It really doesn't matter what genre you're into, it seems there's been something exciting for everyone at the theater this fall.
Along with the news that Disney had purchased Lucasfilms last week came the hint of more chapters in the Star Wars story. A "prequel" set of three films is said to be in the planning stages with a 2015 release date. Star Wars fans are divided over whether new installments are a good thing. Bets are being taken over which favorite characters will return in the new stories.
George Lucas has, in the past, said his vision included nine stories. He also said he didn't make the the second trilogy for fans of the first, he made it for a new generation of viewers.
So, this final third comes just in time for a third generation of Star Wars fans.
There are fans, and then there are fanatics.
"Twihards" fall into the fanatic category.
Teenage vampires who sparkle?
Love triangles featuring said sparkling vampire, a werewolf, and a sulking, Pacific Northwest teen?
Yup, that's what you get with the "Twilight" movies, the last of which premieres this week.
Stephanie Meyers created a moody world of undying (and undead) love between a human and a vampire.
And teen girls went crazy.
Tears will be shed when the lights come up on the finale of "Breaking Dawn Part II." And the teens will begin looking for the next craze to follow.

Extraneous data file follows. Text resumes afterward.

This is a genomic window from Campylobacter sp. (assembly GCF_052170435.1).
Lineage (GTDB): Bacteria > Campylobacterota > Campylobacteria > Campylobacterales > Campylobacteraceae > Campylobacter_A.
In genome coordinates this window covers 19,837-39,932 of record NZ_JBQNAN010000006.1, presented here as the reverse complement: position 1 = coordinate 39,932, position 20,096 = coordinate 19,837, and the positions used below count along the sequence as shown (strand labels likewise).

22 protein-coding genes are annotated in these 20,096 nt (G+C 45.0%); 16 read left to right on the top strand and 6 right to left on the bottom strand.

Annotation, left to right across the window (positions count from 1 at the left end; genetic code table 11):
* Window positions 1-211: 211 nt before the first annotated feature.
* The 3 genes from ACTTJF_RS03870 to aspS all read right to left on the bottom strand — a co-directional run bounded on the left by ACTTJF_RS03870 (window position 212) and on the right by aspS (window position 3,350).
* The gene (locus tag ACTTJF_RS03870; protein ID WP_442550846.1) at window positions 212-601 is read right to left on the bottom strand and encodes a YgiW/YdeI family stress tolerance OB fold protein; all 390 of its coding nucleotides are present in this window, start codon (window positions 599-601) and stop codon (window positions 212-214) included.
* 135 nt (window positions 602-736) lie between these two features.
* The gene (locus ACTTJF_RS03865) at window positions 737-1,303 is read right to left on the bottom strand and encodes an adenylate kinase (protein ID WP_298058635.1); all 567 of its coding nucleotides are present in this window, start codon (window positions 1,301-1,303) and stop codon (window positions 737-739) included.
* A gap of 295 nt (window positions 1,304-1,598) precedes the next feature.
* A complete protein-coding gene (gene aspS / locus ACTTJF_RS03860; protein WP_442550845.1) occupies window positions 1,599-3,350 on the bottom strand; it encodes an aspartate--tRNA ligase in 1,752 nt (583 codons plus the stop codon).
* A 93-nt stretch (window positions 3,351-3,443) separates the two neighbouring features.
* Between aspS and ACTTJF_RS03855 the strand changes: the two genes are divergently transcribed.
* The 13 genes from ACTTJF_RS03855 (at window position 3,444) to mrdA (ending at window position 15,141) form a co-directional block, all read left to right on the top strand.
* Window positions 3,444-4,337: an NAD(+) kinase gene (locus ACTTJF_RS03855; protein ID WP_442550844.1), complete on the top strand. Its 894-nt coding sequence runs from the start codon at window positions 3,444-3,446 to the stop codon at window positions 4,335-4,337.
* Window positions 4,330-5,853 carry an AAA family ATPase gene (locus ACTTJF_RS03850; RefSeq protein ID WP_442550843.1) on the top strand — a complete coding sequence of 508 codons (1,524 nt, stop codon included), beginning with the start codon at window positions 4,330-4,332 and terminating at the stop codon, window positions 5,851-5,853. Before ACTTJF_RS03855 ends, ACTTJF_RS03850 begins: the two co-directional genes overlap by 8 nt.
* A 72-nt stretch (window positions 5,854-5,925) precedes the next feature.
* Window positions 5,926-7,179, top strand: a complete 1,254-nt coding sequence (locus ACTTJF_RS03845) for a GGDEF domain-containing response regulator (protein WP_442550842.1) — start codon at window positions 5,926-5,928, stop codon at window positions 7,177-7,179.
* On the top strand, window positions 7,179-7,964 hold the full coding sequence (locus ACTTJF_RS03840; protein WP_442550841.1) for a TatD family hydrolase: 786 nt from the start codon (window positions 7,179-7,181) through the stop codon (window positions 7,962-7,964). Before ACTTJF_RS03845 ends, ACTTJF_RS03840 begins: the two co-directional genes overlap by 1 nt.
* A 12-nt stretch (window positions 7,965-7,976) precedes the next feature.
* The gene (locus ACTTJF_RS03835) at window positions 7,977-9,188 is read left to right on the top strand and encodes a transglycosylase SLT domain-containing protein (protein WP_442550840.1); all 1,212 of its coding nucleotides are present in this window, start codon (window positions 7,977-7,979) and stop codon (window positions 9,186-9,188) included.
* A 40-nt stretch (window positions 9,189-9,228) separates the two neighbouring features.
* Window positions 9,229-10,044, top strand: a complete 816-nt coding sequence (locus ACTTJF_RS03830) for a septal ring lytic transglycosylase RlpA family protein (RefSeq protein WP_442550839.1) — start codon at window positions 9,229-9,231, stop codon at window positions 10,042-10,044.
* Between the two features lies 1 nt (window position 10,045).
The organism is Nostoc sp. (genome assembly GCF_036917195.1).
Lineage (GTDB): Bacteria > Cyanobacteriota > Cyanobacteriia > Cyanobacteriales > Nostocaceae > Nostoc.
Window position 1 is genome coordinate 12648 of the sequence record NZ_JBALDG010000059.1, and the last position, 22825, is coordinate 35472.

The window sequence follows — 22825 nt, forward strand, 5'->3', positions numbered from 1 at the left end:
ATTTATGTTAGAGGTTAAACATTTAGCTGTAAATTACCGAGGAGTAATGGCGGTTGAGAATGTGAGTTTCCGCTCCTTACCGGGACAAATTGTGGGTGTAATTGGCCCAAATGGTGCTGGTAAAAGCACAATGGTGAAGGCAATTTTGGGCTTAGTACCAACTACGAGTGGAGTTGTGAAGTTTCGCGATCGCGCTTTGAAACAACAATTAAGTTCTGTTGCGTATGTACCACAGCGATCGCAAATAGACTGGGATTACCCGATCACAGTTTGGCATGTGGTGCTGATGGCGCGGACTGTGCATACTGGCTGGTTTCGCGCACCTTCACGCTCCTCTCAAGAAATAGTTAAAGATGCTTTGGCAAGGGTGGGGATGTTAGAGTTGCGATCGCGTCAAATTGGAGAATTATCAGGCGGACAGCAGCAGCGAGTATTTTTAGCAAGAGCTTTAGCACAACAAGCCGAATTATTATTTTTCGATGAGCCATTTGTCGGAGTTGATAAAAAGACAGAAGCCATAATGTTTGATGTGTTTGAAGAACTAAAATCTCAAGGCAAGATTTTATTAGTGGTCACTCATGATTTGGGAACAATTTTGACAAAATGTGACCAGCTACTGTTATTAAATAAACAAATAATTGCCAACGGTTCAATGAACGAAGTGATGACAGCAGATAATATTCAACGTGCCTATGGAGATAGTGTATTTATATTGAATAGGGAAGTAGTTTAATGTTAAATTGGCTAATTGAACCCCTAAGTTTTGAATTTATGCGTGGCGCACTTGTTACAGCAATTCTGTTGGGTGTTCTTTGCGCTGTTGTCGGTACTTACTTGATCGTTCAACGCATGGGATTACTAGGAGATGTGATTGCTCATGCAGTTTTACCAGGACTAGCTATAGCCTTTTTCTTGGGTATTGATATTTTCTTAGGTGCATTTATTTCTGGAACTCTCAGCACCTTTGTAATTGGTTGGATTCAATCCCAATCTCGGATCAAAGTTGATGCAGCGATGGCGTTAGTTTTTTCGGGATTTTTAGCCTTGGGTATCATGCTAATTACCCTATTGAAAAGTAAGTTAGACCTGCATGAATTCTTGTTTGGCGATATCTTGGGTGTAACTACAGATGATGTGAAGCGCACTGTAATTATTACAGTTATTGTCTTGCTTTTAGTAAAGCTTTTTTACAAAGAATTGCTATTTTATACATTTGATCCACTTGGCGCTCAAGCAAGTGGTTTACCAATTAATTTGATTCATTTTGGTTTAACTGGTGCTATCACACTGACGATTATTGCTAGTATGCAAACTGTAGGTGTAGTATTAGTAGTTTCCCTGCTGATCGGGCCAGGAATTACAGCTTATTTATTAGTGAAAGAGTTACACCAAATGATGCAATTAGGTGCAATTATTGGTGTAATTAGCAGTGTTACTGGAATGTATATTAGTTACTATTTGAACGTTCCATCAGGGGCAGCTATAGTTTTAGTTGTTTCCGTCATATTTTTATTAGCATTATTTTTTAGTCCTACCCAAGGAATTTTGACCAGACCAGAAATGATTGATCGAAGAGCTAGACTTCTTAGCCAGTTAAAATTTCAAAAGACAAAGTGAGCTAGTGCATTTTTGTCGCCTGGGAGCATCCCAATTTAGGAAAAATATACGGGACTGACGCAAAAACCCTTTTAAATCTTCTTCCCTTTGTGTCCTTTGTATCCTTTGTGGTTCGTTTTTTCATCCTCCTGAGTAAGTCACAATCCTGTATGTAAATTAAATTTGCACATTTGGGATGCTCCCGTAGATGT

Nobody does it better than James Bond, however, and "Skyfall," the 23rd installment of Ian Fleming's classic spy's adventures, is killing at the box office.
Daniel Craig, the latest incarnation of the British spy, earned the praise of a former 007, Sir Roger Moore, who called him "the best Bond ever" recently.
This time around, two words that NEVER go together are being bandied about - "Bond" and "Oscar." You go to Bond films for action, adventure, and Bond. You generally don't expect cinematic excellence. But that's what Oscar-winning director Sam Mendes has brought to the classic series in this latest tale.
We like movies that bring us something familiar. We feel like we know the characters. We want to see how those characters are doing.
Studios like them because there is an audience waiting. This cuts back the risk somewhat.
The danger, however, is in outstaying your welcome, or "jumping the shark."
Perfect example? "Jaws: The Revenge."
Remember it? Didn't think so.
The holidays are on the way, and that's traditionally a big time for movies. It's a big time for traditions as well.
Which may be why franchise films are so big this time of the year.